Then at 10 p.m. Saturday, Posh Josh & Friends connect with their dance-crazed crowd at the ACT. Posh Josh considers himself a house music DJ, combining influences of disco, jazz, funk and R&B. He swills champagne and wears a suit jacket during his performances to highlight his classy persona.
The iAM Music Fest has become a favorite event at the 11th Street Station, and the summer series concludes Saturday with the iAM Music youth bands (5 p.m.), Stillhouse Junkies (6:15), Delaney Davis (7), J-Calvin (8:30) and Bad Goat Disco (10:30).
The Downtown Durango Balloon Glow takes place Friday night on the 500 block of Main Ave. Hot air balloons will light up the downtown sky in front of the Train Depot. If you arrive at 6 p.m., you can see the balloons inflate. The glow itself starts around 6:30, weather permitting. They’ll light up the night until 7:30. It’s a great chance for families to see the pilots in action up close and personal.
The Raven Narratives live storytelling event opens at the Durango Arts Center with the theme of “Belonging” at 7:30 p.m. Saturday. Tickets are available at Maria’s Bookshop and ravennarratives.org.
Durango Nursery & Supply holds its annual Harvest Fest from noon to 4 p.m. Saturday, featuring live music from Bob’s Yr Uncle, a BBQ, dog and kid’s costume contests, a mini farmer’s market, art tent, hayrides, games, sales and seasonal activities. Lisa Parker’s Puppies will also be there, with dogs available for adoption. The best part about this family event? It’s free.
There’s still two days to get in on the madness of KDUR’s Fall Membership Drive, which ends Friday. Community Radio is a valuable resource for all of us. No group does more to promote our vibrant local music and arts scene than Liggy and his minions at KDUR. Toss a few bucks KDUR’s way by calling 970-247-7262 or visiting KDUR.org.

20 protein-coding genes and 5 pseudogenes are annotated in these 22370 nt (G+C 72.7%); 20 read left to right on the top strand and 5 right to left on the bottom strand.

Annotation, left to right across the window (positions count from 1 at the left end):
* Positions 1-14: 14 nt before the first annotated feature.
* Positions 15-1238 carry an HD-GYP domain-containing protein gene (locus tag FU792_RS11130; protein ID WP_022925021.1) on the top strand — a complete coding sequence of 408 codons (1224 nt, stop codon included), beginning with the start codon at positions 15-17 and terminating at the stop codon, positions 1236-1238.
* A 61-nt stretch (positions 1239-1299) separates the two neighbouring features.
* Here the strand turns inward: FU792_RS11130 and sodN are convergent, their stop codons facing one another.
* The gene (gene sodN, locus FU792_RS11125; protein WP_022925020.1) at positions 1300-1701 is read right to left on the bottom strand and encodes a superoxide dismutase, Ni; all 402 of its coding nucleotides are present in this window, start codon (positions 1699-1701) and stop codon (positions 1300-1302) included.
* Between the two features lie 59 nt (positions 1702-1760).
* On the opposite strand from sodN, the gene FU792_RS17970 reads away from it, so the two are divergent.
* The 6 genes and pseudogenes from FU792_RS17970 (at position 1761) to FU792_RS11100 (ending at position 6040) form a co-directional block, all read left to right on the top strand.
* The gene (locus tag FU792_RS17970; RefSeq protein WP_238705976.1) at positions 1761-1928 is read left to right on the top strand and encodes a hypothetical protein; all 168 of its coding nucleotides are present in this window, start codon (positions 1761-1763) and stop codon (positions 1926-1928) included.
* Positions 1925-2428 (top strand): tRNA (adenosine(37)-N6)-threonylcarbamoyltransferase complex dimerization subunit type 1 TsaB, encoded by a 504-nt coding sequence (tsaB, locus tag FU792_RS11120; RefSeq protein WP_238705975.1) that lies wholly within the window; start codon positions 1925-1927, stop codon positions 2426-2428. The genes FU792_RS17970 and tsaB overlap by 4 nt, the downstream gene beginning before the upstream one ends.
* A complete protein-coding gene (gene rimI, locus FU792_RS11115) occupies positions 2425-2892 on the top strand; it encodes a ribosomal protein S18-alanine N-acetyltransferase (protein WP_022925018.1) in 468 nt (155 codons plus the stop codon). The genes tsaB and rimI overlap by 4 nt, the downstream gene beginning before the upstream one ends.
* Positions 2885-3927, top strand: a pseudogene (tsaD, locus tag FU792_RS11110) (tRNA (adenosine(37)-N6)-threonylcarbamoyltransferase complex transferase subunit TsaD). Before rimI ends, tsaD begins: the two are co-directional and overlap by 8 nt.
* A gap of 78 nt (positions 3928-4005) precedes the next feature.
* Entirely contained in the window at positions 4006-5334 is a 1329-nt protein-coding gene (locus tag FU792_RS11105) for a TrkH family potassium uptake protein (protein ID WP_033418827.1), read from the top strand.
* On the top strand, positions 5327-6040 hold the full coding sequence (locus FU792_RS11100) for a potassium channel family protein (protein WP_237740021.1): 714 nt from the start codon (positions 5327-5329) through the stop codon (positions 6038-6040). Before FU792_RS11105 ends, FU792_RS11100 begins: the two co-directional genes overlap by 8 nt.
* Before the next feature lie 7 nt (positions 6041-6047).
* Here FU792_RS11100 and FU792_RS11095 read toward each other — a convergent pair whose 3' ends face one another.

Elsewhere: Lacey Black brings her keyboards to the Ska Brewing World Headquarters at 5 p.m. tonight; Tylor & the Train Robbers hijack the Wild Horse Saloon at 9 p.m. Friday and Saturday; the Black Velvet duo plays the Diamond Belle Saloon at 5:30 p.m. Saturday and the Balcony Bar & Grill at 4 p.m. Sunday; and the Blue Moon Ramblers work the Diamond Belle during their usual 6 p.m. Sunday slot.
The best thing I heard this week is the latest from Whitey Morgan & the 78’s, “Hard Times and White Lines.” The pride of Flint, Mich., Morgan is a rare outlaw country guy from the Upper Midwest, yet his vocals and arrangements harken back to the golden age of the genre when Waylon Jennings, David Allan Coe and Johnny Paycheck ruled the roost. Rowdy numbers like “Bourbon and the Blues” and a cover of ZZ Top’s “Just Got Paid” are initial standout cuts, but introspective tracks like “What am I Supposed to Do” and “Tired of the Rain” show a softer side, influenced as much by Seger, Springsteen and Mellencamp as by Hank and Lefty.